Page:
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Wood is a porous material. Even when it is used in furniture, or installed throughout a property, it still retains a certain level of moisture content.
As temperature and humidity changes throughout the year, this level of moisture can fluctuate up and down, causing the timber to expand and contract.
In UK properties, wood throughout the home tends to expand in winter and contract in summer. This is mainly due to the weather and poor air circulation in the property.
During winter, humidity inside the home is higher. This is because windows and doors are often shut, and moisture in the air is unable to circulate out. The following factors also contribute to higher levels of moisture:
- People spend more time at home – As a result moisture in human breath and other bodily functions add significant moisture to the air.
- Steam from cooking and bathing – This is less likely to be released, as it is cold outside, and windows and doors remain closed more often.
- Drying clothes indoors – People will often dry clothes indoors adding additional moisture that is also not removed.
In contrast, summer is much warmer. This means windows and doors are left open far more often. People also spend more time outdoors, and clothing can be dried on the line outside.
This means that the level of humidity in the home is much lower in summer. As a result, wood will tend to contract in the warmer months.
Examples of wood expanding in winter
A common example of wood expanding in winter, is when internal doors start to swell and stick. This is a very common problem, which is caused by the door absorbing water, and raising its own moisture content.
This is usually combined with less than perfect fitting. You will generally find that a door will stick in one particular place. This is a sign that the gap around the door isn’t completely even.
The area that is sticking, will have a slightly smaller gap than the rest of the door. To fix this, you can simply plane the part of the door that is sticking. This will even out the gap and it should remain consistent around the door as it gradually expands and contracts throughout the year.
You can learn more about doors swelling in winter here
Another area you may notice problems, is gaps in skirting and architrave. In this case, the problem actually happens the opposite way round. You will notice it in summer when the wood contracts.
When this happens, gaps can form on the scribes and mitres. In winter they could be tight and then in summer a gap could open up, causing cracking in the filler and caulk.
Again, when this causes a noticeable problem, its usually due to poor fitting. If the boards are fitted tight and secure, its less likely they will gap as they contract.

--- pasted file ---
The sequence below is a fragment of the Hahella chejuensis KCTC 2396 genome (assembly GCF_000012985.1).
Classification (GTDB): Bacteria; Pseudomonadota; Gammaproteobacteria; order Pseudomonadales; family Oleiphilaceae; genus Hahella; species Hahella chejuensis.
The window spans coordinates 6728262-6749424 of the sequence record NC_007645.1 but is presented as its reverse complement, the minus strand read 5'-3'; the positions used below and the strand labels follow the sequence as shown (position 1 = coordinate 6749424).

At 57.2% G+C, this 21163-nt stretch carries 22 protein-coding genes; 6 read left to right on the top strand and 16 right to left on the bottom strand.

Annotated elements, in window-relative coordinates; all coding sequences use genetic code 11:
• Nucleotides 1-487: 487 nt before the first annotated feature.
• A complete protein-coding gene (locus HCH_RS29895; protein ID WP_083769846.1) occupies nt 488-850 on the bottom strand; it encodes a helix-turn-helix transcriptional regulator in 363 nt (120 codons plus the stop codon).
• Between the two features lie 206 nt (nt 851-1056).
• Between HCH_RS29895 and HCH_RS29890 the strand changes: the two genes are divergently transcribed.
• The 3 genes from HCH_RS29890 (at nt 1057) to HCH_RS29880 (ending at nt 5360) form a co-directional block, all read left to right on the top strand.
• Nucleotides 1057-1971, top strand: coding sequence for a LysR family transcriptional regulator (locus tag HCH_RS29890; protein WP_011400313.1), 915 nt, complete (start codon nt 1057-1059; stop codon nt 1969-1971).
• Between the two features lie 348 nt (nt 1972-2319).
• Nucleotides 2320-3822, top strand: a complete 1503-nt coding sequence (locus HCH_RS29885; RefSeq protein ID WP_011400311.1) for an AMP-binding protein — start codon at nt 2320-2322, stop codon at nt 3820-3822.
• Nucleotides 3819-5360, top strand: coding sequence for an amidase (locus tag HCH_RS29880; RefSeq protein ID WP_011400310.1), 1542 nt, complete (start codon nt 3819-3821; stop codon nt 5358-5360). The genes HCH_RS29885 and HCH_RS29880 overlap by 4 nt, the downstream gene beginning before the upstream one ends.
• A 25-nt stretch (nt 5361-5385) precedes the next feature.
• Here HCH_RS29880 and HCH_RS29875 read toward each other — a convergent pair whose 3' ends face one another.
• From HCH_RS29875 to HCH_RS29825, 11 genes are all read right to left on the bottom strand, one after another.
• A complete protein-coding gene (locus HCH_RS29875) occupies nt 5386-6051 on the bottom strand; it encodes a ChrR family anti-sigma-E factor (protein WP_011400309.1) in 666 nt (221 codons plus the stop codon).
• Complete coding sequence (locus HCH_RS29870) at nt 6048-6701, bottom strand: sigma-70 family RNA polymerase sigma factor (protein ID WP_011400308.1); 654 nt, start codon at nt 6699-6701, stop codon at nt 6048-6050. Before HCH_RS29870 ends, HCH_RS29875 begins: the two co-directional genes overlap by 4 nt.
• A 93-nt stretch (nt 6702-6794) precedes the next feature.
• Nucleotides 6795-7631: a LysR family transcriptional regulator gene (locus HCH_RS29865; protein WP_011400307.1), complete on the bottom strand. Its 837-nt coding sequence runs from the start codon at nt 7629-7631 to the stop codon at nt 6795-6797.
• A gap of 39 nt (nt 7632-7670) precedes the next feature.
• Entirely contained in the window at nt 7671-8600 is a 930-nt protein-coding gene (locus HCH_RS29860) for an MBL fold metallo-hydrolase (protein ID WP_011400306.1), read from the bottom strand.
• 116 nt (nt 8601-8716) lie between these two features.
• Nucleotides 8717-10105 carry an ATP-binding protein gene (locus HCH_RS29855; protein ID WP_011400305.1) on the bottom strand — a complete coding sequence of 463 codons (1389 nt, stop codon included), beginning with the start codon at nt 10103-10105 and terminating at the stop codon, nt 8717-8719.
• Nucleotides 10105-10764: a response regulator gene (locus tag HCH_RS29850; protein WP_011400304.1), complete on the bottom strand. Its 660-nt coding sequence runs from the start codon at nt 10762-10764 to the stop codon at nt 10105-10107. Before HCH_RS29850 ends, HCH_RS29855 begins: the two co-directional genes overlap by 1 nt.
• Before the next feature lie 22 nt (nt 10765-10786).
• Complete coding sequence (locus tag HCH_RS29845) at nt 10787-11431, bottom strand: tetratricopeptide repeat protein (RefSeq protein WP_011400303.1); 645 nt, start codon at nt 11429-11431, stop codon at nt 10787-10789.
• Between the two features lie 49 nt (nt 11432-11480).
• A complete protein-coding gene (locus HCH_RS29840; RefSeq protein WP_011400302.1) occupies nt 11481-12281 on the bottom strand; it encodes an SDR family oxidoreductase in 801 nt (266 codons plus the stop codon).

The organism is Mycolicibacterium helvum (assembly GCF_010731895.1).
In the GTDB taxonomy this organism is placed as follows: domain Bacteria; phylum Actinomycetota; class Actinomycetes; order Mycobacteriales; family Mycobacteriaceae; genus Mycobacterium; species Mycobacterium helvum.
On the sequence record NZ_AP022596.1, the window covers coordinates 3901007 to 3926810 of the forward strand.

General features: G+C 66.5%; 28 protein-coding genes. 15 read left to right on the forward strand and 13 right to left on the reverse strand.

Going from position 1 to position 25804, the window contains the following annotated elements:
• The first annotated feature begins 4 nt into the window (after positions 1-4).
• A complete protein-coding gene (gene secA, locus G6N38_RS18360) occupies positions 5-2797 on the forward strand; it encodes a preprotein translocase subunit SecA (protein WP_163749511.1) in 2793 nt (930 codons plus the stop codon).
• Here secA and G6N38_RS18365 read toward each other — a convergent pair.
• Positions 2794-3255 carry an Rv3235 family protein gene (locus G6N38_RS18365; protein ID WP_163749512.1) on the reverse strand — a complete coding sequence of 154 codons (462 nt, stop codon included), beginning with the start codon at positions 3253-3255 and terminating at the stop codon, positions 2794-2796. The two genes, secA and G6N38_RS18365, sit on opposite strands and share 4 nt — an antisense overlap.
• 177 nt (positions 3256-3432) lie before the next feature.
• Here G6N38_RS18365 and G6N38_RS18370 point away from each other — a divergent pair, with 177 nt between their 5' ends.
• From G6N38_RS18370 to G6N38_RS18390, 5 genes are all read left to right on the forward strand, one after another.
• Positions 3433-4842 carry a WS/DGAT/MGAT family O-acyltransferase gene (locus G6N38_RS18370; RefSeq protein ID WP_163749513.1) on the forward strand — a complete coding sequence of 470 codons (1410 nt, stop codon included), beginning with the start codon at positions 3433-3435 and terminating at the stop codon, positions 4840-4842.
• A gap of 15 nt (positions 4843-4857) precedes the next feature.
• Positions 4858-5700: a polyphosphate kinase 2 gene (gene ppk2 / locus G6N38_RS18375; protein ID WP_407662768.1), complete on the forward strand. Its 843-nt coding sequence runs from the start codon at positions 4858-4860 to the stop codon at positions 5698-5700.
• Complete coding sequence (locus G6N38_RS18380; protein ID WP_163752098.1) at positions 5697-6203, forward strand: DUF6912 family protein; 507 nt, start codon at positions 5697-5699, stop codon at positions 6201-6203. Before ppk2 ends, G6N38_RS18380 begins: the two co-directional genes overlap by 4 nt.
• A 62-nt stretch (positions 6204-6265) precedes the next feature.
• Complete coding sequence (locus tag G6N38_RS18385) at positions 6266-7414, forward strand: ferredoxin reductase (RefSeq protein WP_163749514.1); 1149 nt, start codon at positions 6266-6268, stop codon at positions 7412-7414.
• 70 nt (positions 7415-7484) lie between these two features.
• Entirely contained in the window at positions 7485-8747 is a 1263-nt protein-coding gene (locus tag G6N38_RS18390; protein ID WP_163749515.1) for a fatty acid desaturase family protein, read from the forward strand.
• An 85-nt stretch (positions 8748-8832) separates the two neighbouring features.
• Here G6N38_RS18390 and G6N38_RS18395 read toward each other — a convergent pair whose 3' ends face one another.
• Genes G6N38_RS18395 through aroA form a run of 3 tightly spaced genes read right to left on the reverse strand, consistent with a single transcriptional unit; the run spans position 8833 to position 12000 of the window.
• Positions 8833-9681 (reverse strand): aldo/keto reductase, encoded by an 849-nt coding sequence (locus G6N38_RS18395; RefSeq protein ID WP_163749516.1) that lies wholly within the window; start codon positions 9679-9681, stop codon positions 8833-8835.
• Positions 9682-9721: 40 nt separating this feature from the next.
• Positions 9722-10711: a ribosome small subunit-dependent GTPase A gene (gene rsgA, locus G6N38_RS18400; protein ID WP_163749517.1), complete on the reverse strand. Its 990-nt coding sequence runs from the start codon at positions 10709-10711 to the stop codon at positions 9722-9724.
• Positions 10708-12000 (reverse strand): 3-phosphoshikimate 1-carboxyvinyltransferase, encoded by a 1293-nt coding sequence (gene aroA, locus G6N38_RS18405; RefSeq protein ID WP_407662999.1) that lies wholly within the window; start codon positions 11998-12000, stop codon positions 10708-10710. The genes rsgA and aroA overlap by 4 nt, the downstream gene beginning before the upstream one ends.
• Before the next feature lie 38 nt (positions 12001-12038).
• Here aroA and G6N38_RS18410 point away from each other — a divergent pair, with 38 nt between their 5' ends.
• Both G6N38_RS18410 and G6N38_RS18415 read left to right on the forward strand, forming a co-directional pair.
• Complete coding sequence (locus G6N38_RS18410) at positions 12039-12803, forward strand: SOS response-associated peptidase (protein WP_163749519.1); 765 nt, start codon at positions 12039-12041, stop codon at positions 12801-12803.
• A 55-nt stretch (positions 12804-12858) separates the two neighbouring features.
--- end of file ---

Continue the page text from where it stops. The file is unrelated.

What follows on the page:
You can learn how to fix cracks and gaps in skirting here.
Ways to reduce wood expanding in winter
As we already mentioned, wood expands due to moisture. This means, to reduce it, you need to reduce the level of moisture in the air. This can be done by improving circulation and extracting moisture in your home. Below you can see examples of ways to do this:
- Make a conscious effort to open windows and doors more often. This will allow air to circulate and help to remove moisture in the air.
- Open your windows when cooking and bathing. This might be a little colder, but it will massively reduce moisture added to the air in your home during these tasks. Also, at the same time, try to isolate the moisture by closing doors that lead to other areas of the home.
- If you need to dry clothes indoors, try to isolate this activity to one room. Also, make sure this room is well ventilated and moist air is able to escape. By having the door closed, you avoid moisture spreading around the home.
- Have extractor fans installed. This is an extra expense, but it is more than worth it. An extractor fan in your bathroom and kitchen will have a massive impact on removing moisture. It will also let you avoid opening windows as often.
- Use a dehumidifier. This is a relatively cheap and extremely effective way of removing moisture from a property. You will actually be very surprised how quickly these fill up during winter. You can see a great example of an affordable, good quality dehumidifier, by clicking here.
All of the above will help to reduce moisture and humidity in your home. By doing this, your wooden fixtures, such as doors, skirtings, and architrave, should expand and contract far less as a result of these measures.
As you can see, wood tends to expand during winter in UK homes. This is mainly due to higher levels of moisture during these colder months.
The actions mentioned above, can greatly help to reduce this moisture. In turn, the timber in your house will expand and contract far less.
Not only that, but reducing moisture can be beneficial to health, and it will also reduce condensation, damp, and the mould, that can form as a result.
Obviously, having windows open during winter is not always an option, especially with soaring energy prices. Therefore, an affordable option, such as a dehumidifier can be a great way to extract moisture, whilst also maintaining a comfortable temperature in the home.
Again, you can see a good dehumidifier and read customer reviews, by clicking here.